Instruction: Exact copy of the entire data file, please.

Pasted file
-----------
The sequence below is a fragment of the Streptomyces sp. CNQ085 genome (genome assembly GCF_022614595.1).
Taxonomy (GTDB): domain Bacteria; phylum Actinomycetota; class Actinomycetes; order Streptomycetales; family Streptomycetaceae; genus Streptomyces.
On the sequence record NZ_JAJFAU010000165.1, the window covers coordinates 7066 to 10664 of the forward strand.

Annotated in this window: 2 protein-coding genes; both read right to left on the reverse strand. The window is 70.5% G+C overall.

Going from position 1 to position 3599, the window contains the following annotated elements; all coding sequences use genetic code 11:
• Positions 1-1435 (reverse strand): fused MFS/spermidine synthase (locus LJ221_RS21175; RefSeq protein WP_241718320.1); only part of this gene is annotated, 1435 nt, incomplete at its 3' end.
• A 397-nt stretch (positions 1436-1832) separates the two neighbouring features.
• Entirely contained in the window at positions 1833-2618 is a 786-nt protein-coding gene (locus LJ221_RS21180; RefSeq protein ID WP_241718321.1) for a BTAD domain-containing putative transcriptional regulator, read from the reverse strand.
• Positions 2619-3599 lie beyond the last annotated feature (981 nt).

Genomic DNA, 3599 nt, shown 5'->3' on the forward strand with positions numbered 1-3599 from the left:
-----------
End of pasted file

The sequence below is a fragment of the Streptomyces sp. CNQ085 genome (genome assembly GCF_022614595.1).
Taxonomy (GTDB): domain Bacteria; phylum Actinomycetota; class Actinomycetes; order Streptomycetales; family Streptomycetaceae; genus Streptomyces.
On the sequence record NZ_JAJFAU010000165.1, the window covers coordinates 7066 to 10664 of the forward strand.

Annotated in this window: 2 protein-coding genes; both read right to left on the reverse strand. The window is 70.5% G+C overall.

Going from position 1 to position 3599, the window contains the following annotated elements; all coding sequences use genetic code 11:
• Positions 1-1435 (reverse strand): fused MFS/spermidine synthase (locus LJ221_RS21175; RefSeq protein WP_241718320.1); only part of this gene is annotated, 1435 nt, incomplete at its 3' end.
• A 397-nt stretch (positions 1436-1832) separates the two neighbouring features.
• Entirely contained in the window at positions 1833-2618 is a 786-nt protein-coding gene (locus LJ221_RS21180; RefSeq protein ID WP_241718321.1) for a BTAD domain-containing putative transcriptional regulator, read from the reverse strand.
• Positions 2619-3599 lie beyond the last annotated feature (981 nt).

Genomic DNA, 3599 nt, shown 5'->3' on the forward strand with positions numbered 1-3599 from the left: